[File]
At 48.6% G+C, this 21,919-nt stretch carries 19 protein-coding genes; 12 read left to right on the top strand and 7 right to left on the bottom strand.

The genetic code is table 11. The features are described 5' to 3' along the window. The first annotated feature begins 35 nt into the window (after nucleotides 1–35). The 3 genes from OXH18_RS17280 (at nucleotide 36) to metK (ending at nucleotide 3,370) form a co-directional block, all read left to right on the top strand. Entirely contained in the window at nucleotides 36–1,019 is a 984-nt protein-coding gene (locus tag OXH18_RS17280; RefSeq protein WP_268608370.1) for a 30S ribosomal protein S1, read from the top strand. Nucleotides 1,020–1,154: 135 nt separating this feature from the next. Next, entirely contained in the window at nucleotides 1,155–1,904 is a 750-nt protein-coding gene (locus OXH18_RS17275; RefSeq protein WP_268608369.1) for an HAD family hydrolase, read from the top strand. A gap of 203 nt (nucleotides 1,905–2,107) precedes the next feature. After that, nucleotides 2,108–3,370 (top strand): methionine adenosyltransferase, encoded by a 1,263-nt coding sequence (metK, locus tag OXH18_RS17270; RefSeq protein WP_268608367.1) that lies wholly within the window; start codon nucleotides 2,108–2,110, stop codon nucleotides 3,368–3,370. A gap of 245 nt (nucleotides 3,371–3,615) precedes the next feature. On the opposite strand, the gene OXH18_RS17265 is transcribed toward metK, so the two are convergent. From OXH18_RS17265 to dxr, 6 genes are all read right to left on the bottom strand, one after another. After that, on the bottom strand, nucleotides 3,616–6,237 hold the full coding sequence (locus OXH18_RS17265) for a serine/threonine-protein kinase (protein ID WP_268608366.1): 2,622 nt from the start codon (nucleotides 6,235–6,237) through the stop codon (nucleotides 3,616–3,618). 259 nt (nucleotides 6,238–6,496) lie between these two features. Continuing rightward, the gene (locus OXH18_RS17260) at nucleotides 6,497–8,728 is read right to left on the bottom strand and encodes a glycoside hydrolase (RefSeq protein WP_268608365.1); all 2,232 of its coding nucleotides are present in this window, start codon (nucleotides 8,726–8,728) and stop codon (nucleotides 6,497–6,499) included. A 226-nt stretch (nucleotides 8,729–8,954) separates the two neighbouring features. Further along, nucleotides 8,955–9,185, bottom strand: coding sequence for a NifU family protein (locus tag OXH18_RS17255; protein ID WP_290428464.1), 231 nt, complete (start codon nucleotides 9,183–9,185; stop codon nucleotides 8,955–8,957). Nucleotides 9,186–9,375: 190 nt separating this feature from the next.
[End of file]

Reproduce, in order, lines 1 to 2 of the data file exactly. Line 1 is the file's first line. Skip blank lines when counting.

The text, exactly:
At 48.6% G+C, this 21,919-nt stretch carries 19 protein-coding genes; 12 read left to right on the top strand and 7 right to left on the bottom strand.

The genetic code is table 11. The features are described 5' to 3' along the window. The first annotated feature begins 35 nt into the window (after nucleotides 1–35). The 3 genes from OXH18_RS17280 (at nucleotide 36) to metK (ending at nucleotide 3,370) form a co-directional block, all read left to right on the top strand. Entirely contained in the window at nucleotides 36–1,019 is a 984-nt protein-coding gene (locus tag OXH18_RS17280; RefSeq protein WP_268608370.1) for a 30S ribosomal protein S1, read from the top strand. Nucleotides 1,020–1,154: 135 nt separating this feature from the next. Next, entirely contained in the window at nucleotides 1,155–1,904 is a 750-nt protein-coding gene (locus OXH18_RS17275; RefSeq protein WP_268608369.1) for an HAD family hydrolase, read from the top strand. A gap of 203 nt (nucleotides 1,905–2,107) precedes the next feature. After that, nucleotides 2,108–3,370 (top strand): methionine adenosyltransferase, encoded by a 1,263-nt coding sequence (metK, locus tag OXH18_RS17270; RefSeq protein WP_268608367.1) that lies wholly within the window; start codon nucleotides 2,108–2,110, stop codon nucleotides 3,368–3,370. A gap of 245 nt (nucleotides 3,371–3,615) precedes the next feature. On the opposite strand, the gene OXH18_RS17265 is transcribed toward metK, so the two are convergent. From OXH18_RS17265 to dxr, 6 genes are all read right to left on the bottom strand, one after another. After that, on the bottom strand, nucleotides 3,616–6,237 hold the full coding sequence (locus OXH18_RS17265) for a serine/threonine-protein kinase (protein ID WP_268608366.1): 2,622 nt from the start codon (nucleotides 6,235–6,237) through the stop codon (nucleotides 3,616–3,618). 259 nt (nucleotides 6,238–6,496) lie between these two features. Continuing rightward, the gene (locus OXH18_RS17260) at nucleotides 6,497–8,728 is read right to left on the bottom strand and encodes a glycoside hydrolase (RefSeq protein WP_268608365.1); all 2,232 of its coding nucleotides are present in this window, start codon (nucleotides 8,726–8,728) and stop codon (nucleotides 6,497–6,499) included. A 226-nt stretch (nucleotides 8,729–8,954) separates the two neighbouring features. Further along, nucleotides 8,955–9,185, bottom strand: coding sequence for a NifU family protein (locus tag OXH18_RS17255; protein ID WP_290428464.1), 231 nt, complete (start codon nucleotides 9,183–9,185; stop codon nucleotides 8,955–8,957). Nucleotides 9,186–9,375: 190 nt separating this feature from the next.